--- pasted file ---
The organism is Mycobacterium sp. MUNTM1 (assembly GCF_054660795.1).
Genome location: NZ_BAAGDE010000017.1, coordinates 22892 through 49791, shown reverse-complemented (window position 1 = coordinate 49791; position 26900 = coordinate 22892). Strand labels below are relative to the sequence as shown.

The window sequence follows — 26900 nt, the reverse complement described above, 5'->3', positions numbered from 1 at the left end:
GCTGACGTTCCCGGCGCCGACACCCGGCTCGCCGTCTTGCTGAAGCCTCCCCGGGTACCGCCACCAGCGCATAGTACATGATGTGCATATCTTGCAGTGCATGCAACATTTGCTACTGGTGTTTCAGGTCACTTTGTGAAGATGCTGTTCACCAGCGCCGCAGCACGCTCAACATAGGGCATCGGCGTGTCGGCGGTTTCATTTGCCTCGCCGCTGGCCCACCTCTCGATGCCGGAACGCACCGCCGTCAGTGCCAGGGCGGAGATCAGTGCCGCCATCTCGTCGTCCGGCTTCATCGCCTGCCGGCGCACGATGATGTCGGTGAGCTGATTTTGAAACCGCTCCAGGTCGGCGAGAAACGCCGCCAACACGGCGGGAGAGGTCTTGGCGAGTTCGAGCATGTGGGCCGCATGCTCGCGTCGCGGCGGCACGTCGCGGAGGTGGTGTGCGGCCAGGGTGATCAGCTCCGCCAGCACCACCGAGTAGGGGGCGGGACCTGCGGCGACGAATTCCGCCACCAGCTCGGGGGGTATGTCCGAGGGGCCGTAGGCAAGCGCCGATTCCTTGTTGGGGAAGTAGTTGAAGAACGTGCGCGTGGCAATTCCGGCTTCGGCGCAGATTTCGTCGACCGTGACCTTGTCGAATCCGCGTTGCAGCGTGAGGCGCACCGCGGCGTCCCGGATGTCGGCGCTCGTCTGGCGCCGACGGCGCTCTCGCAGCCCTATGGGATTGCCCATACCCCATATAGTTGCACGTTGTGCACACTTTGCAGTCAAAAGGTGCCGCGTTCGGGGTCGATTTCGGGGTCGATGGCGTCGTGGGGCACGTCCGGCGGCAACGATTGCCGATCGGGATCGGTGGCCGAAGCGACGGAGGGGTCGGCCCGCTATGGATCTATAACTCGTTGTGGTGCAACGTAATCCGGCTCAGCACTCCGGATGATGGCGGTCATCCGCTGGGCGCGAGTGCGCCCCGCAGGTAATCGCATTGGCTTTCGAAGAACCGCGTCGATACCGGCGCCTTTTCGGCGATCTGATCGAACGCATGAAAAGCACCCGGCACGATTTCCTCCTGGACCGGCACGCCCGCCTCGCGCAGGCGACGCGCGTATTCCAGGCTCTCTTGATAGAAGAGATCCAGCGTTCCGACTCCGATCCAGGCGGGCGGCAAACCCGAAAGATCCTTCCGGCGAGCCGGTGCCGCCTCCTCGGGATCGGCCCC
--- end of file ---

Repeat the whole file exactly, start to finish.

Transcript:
The organism is Mycobacterium sp. MUNTM1 (assembly GCF_054660795.1).
Genome location: NZ_BAAGDE010000017.1, coordinates 22892 through 49791, shown reverse-complemented (window position 1 = coordinate 49791; position 26900 = coordinate 22892). Strand labels below are relative to the sequence as shown.

The window sequence follows — 26900 nt, the reverse complement described above, 5'->3', positions numbered from 1 at the left end:
GCTGACGTTCCCGGCGCCGACACCCGGCTCGCCGTCTTGCTGAAGCCTCCCCGGGTACCGCCACCAGCGCATAGTACATGATGTGCATATCTTGCAGTGCATGCAACATTTGCTACTGGTGTTTCAGGTCACTTTGTGAAGATGCTGTTCACCAGCGCCGCAGCACGCTCAACATAGGGCATCGGCGTGTCGGCGGTTTCATTTGCCTCGCCGCTGGCCCACCTCTCGATGCCGGAACGCACCGCCGTCAGTGCCAGGGCGGAGATCAGTGCCGCCATCTCGTCGTCCGGCTTCATCGCCTGCCGGCGCACGATGATGTCGGTGAGCTGATTTTGAAACCGCTCCAGGTCGGCGAGAAACGCCGCCAACACGGCGGGAGAGGTCTTGGCGAGTTCGAGCATGTGGGCCGCATGCTCGCGTCGCGGCGGCACGTCGCGGAGGTGGTGTGCGGCCAGGGTGATCAGCTCCGCCAGCACCACCGAGTAGGGGGCGGGACCTGCGGCGACGAATTCCGCCACCAGCTCGGGGGGTATGTCCGAGGGGCCGTAGGCAAGCGCCGATTCCTTGTTGGGGAAGTAGTTGAAGAACGTGCGCGTGGCAATTCCGGCTTCGGCGCAGATTTCGTCGACCGTGACCTTGTCGAATCCGCGTTGCAGCGTGAGGCGCACCGCGGCGTCCCGGATGTCGGCGCTCGTCTGGCGCCGACGGCGCTCTCGCAGCCCTATGGGATTGCCCATACCCCATATAGTTGCACGTTGTGCACACTTTGCAGTCAAAAGGTGCCGCGTTCGGGGTCGATTTCGGGGTCGATGGCGTCGTGGGGCACGTCCGGCGGCAACGATTGCCGATCGGGATCGGTGGCCGAAGCGACGGAGGGGTCGGCCCGCTATGGATCTATAACTCGTTGTGGTGCAACGTAATCCGGCTCAGCACTCCGGATGATGGCGGTCATCCGCTGGGCGCGAGTGCGCCCCGCAGGTAATCGCATTGGCTTTCGAAGAACCGCGTCGATACCGGCGCCTTTTCGGCGATCTGATCGAACGCATGAAAAGCACCCGGCACGATTTCCTCCTGGACCGGCACGCCCGCCTCGCGCAGGCGACGCGCGTATTCCAGGCTCTCTTGATAGAAGAGATCCAGCGTTCCGACTCCGATCCAGGCGGGCGGCAAACCCGAAAGATCCTTCCGGCGAGCCGGTGCCGCCTCCTCGGGATCGGCCCC